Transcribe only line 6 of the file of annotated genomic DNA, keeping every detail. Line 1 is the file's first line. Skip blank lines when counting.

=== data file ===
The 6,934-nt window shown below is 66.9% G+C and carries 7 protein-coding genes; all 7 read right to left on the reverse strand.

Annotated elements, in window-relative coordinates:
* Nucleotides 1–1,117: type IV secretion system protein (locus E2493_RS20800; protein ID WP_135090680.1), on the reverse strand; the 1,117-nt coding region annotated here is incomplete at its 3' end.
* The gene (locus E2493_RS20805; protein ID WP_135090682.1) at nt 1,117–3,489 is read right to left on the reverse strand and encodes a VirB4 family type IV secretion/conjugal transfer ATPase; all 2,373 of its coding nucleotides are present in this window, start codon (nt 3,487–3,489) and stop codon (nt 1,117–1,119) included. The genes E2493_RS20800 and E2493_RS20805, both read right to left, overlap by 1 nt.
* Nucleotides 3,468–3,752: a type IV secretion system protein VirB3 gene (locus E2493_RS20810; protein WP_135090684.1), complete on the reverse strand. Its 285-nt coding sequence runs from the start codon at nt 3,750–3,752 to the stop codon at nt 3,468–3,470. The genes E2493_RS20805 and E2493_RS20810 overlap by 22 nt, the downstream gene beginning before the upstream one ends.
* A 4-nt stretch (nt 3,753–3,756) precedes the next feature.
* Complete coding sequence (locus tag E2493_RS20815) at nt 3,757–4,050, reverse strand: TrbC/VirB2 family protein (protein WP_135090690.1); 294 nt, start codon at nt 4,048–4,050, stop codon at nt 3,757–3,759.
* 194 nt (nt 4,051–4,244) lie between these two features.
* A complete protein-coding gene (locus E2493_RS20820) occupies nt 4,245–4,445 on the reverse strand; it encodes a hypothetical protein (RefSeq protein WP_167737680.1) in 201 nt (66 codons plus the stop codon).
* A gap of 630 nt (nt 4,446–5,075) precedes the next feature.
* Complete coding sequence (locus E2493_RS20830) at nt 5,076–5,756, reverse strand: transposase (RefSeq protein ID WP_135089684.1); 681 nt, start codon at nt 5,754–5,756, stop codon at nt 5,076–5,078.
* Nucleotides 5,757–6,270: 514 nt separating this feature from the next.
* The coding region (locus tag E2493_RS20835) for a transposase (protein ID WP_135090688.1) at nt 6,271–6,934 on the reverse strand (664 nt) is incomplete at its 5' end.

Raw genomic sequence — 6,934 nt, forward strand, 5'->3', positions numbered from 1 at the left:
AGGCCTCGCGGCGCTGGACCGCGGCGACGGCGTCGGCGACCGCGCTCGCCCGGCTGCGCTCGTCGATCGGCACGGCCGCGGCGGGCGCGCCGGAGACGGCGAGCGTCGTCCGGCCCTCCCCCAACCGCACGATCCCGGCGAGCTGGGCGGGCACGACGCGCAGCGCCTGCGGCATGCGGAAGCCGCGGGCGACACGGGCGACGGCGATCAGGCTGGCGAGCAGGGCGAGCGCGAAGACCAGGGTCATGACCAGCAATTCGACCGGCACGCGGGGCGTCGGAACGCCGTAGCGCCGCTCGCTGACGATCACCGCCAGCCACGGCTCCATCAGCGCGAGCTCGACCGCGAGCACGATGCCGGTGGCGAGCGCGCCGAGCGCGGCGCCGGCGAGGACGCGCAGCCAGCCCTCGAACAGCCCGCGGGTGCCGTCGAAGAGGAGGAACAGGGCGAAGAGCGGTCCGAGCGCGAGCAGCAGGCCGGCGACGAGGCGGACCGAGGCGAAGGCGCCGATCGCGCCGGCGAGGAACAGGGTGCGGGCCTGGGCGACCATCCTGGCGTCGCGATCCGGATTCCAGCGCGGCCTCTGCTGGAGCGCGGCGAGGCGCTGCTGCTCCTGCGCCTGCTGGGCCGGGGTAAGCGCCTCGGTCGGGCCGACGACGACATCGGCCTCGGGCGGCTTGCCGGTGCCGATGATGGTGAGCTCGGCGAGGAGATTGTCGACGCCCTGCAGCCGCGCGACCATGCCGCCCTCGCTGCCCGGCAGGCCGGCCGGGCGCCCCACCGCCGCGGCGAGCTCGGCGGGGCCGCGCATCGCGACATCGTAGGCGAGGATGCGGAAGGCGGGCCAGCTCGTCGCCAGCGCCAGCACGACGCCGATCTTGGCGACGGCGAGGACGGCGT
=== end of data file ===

* A 4-nt stretch (nt 3,753–3,756) precedes the next feature.